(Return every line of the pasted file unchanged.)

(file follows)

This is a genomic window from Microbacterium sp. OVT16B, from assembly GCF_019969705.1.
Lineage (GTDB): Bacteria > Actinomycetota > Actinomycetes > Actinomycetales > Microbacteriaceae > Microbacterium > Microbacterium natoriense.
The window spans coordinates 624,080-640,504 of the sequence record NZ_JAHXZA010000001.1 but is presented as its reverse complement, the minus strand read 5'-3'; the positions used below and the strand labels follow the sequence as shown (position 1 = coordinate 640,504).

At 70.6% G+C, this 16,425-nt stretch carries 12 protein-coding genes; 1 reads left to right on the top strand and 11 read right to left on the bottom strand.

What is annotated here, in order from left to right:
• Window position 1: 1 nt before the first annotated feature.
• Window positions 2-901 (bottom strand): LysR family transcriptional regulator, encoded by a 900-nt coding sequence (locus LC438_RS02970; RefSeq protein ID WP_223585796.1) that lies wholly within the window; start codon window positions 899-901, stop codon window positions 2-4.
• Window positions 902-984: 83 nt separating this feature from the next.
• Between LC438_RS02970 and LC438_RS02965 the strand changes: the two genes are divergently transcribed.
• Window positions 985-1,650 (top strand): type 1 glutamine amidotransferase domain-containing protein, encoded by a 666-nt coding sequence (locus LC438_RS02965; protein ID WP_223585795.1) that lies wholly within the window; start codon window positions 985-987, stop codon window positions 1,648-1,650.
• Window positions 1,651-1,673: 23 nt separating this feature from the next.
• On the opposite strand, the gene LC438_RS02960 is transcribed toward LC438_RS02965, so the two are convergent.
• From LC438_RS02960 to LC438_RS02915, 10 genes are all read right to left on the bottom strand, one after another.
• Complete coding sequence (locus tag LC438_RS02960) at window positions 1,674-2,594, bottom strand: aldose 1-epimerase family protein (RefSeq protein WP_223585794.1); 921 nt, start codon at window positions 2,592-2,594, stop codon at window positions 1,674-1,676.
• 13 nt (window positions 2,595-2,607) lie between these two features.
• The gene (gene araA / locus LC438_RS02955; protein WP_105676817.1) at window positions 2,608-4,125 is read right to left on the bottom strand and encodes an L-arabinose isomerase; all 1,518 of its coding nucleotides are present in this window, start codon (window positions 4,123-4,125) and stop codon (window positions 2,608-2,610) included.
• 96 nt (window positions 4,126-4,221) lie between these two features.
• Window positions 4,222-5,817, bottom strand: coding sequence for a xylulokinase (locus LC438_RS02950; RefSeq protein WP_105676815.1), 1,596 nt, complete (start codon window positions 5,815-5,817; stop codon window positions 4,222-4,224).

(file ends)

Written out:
This is a genomic window from Microbacterium sp. OVT16B, from assembly GCF_019969705.1.
Lineage (GTDB): Bacteria > Actinomycetota > Actinomycetes > Actinomycetales > Microbacteriaceae > Microbacterium > Microbacterium natoriense.
The window spans coordinates 624,080-640,504 of the sequence record NZ_JAHXZA010000001.1 but is presented as its reverse complement, the minus strand read 5'-3'; the positions used below and the strand labels follow the sequence as shown (position 1 = coordinate 640,504).

At 70.6% G+C, this 16,425-nt stretch carries 12 protein-coding genes; 1 reads left to right on the top strand and 11 read right to left on the bottom strand.

What is annotated here, in order from left to right:
• Window position 1: 1 nt before the first annotated feature.
• Window positions 2-901 (bottom strand): LysR family transcriptional regulator, encoded by a 900-nt coding sequence (locus LC438_RS02970; RefSeq protein ID WP_223585796.1) that lies wholly within the window; start codon window positions 899-901, stop codon window positions 2-4.
• Window positions 902-984: 83 nt separating this feature from the next.
• Between LC438_RS02970 and LC438_RS02965 the strand changes: the two genes are divergently transcribed.
• Window positions 985-1,650 (top strand): type 1 glutamine amidotransferase domain-containing protein, encoded by a 666-nt coding sequence (locus LC438_RS02965; protein ID WP_223585795.1) that lies wholly within the window; start codon window positions 985-987, stop codon window positions 1,648-1,650.
• Window positions 1,651-1,673: 23 nt separating this feature from the next.
• On the opposite strand, the gene LC438_RS02960 is transcribed toward LC438_RS02965, so the two are convergent.
• From LC438_RS02960 to LC438_RS02915, 10 genes are all read right to left on the bottom strand, one after another.
• Complete coding sequence (locus tag LC438_RS02960) at window positions 1,674-2,594, bottom strand: aldose 1-epimerase family protein (RefSeq protein WP_223585794.1); 921 nt, start codon at window positions 2,592-2,594, stop codon at window positions 1,674-1,676.
• 13 nt (window positions 2,595-2,607) lie between these two features.
• The gene (gene araA / locus LC438_RS02955; protein WP_105676817.1) at window positions 2,608-4,125 is read right to left on the bottom strand and encodes an L-arabinose isomerase; all 1,518 of its coding nucleotides are present in this window, start codon (window positions 4,123-4,125) and stop codon (window positions 2,608-2,610) included.
• 96 nt (window positions 4,126-4,221) lie between these two features.
• Window positions 4,222-5,817, bottom strand: coding sequence for a xylulokinase (locus LC438_RS02950; RefSeq protein WP_105676815.1), 1,596 nt, complete (start codon window positions 5,815-5,817; stop codon window positions 4,222-4,224).